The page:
Bernie Sanders has parted ways with one of his deputy field directors in Iowa, Politico reports. Lata’s departure is the latest in a series of staff shakeups in the critical early states of Iowa and New Hampshire.
Astead W. Herndon from the New York Times: “An organic effort by black millennials and Gen Z-ers to influence older family members against Mr. Biden may be important in the Democratic primary.
A groan erupted at a debate watch party at Texas Southern University last week as former vice president Joseph R. Biden Jr. got a question about slavery and racism and gave an answer about Venezuela and record players. But amid that exasperation, some students channeled their inner Beltway operatives and began a targeted rapid-response campaign.
Tyler Smith, 19, texted his grandmother after the debate, hopeful that Mr. Biden’s meandering answer may have swayed her from supporting him. Amaya St. Romain, 19, mounted a three-day lobbying blitz on her mother and her great-grandmother, making sure they had seen the former housing secretary Julián Castro’s criticisms of Mr. Biden onstage.”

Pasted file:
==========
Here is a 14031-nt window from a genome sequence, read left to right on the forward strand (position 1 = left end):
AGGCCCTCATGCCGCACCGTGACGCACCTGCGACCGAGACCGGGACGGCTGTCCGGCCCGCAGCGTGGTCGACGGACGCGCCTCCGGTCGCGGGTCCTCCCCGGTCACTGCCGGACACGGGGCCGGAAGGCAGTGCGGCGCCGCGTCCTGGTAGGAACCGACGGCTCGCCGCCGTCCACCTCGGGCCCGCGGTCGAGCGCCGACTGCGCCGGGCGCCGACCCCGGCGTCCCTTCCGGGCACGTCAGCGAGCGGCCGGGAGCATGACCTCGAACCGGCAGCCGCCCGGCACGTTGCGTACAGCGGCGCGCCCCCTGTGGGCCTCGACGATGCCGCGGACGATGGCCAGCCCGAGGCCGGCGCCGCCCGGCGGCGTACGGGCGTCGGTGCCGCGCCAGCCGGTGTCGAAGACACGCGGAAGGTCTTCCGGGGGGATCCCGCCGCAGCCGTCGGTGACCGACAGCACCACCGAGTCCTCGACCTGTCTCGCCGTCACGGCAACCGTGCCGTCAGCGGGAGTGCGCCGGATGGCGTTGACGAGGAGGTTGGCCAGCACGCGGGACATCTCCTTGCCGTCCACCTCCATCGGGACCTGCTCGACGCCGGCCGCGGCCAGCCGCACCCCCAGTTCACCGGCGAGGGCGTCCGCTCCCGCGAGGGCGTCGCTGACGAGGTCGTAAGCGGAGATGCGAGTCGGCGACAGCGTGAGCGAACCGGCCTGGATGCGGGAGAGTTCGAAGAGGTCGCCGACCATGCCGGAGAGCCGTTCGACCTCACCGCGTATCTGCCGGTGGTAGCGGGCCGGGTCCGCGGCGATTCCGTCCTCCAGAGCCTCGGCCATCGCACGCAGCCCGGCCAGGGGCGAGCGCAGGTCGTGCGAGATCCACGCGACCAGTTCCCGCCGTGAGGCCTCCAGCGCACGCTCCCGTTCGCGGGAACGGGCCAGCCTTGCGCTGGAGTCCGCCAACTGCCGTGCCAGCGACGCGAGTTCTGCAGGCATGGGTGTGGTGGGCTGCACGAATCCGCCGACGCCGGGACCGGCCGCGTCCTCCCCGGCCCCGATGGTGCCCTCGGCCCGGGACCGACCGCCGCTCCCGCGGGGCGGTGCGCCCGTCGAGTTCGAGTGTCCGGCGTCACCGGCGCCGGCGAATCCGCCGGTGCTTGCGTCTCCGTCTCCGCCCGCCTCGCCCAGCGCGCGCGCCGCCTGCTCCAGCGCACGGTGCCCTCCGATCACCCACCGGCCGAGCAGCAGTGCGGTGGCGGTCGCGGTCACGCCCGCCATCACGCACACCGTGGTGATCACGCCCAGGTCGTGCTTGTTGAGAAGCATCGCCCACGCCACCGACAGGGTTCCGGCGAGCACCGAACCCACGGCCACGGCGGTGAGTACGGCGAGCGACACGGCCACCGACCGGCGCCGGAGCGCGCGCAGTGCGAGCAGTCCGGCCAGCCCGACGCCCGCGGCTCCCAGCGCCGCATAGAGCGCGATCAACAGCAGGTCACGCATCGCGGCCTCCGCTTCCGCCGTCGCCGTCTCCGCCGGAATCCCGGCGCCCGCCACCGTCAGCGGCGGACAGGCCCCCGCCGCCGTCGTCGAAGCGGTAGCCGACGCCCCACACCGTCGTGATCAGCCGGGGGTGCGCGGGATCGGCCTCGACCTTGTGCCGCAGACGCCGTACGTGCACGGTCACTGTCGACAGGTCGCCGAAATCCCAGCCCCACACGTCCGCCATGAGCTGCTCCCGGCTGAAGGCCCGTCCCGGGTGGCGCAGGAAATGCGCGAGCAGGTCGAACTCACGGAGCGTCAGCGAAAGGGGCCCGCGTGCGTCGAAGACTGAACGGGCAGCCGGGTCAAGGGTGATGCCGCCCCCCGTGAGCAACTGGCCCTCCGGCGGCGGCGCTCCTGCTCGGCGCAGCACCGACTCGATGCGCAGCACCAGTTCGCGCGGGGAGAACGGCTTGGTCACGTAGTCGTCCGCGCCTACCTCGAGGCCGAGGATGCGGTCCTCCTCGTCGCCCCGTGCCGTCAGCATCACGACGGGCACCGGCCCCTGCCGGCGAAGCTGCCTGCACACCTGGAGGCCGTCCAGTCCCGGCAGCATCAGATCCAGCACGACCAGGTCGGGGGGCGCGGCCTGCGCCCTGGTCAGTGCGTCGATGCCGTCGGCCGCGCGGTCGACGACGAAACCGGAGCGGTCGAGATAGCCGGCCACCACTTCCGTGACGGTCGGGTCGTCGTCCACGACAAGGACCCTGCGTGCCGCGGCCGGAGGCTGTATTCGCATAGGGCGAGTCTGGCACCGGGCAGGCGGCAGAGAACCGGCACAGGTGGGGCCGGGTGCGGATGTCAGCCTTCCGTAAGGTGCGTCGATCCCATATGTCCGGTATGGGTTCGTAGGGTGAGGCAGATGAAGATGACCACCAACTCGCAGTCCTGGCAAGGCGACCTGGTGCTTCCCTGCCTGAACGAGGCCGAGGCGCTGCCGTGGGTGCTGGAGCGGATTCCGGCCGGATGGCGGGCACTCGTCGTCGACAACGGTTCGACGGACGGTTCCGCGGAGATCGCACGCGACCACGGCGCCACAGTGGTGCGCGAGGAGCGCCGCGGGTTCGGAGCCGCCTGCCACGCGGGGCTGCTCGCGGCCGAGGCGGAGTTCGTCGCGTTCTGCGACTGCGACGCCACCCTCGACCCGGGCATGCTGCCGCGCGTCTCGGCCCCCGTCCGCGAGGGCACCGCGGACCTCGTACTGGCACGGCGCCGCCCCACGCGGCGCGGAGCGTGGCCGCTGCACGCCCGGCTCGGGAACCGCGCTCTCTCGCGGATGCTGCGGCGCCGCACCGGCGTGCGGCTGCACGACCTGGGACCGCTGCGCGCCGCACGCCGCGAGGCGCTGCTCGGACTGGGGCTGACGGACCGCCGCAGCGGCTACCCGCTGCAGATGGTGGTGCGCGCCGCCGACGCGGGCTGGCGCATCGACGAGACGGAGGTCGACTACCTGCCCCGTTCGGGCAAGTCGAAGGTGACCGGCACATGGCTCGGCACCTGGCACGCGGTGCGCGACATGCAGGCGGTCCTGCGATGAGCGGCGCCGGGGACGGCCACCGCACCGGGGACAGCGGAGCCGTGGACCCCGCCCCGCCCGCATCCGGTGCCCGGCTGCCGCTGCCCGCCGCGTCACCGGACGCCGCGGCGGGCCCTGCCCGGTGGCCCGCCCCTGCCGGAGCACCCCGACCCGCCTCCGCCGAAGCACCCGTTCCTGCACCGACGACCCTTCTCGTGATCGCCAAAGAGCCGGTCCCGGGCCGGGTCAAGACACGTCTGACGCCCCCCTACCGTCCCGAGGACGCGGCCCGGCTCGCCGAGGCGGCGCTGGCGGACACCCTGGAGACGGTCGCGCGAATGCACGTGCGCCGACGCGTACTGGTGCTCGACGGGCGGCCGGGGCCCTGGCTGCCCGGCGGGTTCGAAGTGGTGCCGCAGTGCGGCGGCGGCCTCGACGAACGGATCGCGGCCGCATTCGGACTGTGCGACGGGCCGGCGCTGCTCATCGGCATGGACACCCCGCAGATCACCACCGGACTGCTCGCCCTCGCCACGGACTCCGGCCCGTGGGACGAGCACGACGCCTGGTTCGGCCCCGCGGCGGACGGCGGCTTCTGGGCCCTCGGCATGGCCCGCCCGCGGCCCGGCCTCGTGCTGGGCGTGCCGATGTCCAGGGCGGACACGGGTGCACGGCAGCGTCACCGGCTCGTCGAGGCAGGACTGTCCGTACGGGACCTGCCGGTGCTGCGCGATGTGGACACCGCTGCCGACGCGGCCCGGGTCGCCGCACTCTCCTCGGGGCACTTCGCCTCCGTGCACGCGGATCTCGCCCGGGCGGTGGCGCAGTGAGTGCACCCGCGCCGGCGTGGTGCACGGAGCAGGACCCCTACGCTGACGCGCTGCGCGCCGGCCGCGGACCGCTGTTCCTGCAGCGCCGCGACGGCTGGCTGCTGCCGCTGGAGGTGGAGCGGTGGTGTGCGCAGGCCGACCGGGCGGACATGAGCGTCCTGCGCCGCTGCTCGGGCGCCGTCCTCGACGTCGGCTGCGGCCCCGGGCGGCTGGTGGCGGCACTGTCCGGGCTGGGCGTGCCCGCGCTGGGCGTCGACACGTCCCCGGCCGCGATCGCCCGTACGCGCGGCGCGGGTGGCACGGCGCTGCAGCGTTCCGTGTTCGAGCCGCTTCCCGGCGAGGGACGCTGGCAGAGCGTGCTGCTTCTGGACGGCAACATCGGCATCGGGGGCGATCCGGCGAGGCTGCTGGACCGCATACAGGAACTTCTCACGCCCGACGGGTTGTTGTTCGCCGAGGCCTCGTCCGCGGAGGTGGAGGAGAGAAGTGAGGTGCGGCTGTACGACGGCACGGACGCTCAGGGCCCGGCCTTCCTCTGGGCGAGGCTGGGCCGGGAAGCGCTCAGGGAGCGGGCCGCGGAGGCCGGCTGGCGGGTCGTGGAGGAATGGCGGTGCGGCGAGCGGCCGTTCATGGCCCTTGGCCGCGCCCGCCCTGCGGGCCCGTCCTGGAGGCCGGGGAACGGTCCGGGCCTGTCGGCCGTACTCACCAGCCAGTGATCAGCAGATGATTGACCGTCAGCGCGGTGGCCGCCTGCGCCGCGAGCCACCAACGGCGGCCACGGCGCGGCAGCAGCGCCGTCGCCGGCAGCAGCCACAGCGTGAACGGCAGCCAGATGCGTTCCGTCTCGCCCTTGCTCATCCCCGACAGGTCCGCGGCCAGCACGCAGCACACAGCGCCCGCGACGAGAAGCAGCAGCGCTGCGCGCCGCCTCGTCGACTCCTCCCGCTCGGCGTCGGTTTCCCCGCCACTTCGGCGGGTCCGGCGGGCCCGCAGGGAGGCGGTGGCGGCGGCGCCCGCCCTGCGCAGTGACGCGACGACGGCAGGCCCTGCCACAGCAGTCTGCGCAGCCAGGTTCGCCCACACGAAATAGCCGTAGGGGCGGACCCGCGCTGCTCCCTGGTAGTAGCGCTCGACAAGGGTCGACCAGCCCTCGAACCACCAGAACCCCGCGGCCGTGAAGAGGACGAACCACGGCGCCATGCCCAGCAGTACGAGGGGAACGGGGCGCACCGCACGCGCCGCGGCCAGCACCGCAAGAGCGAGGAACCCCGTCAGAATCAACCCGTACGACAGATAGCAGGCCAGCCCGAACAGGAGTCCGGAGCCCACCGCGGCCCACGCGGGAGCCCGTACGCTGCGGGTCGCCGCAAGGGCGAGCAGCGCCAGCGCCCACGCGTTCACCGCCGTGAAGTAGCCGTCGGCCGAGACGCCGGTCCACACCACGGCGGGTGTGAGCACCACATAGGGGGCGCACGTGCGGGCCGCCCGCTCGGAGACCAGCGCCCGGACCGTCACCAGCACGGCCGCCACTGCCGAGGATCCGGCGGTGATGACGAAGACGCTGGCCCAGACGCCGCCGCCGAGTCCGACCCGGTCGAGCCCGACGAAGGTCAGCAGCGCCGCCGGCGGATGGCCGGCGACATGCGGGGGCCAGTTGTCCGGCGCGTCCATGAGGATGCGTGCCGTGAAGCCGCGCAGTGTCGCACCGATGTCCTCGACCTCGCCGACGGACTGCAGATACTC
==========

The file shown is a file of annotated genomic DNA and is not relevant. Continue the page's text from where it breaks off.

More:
Reuters: “Seventeen of the 19 Democrats in the race to take on Trump in November 2020 spoke at the steak fry hosted by the Polk County Democrats, the county that includes Des Moines, Iowa’s most populous city.
More than 12,200 attended the Democratic Party fundraiser, breaking previous records and drawing visitors from Germany, Japan and Sweden, according to event organizers.
Supporters arrived early to set up candidate yard signs alongside the road winding into the park. They trekked in wearing t-shirts emblazoned with the name of their favorite contender or cause. They sat in lawn chairs as the candidates spoke, cheering and chanting in the light rain as the ground grew muddy and posters soggy.
“Regardless of what campaign you support, we are all on the same team,” O’Rourke said as the crowd cheered his call to defeat Trump.”
“The president asked a foreign power to help him win an election. Again.”
— Hillary Clinton, on Twitter.
Poll: Voters back Medicare expansion, keeping private insurance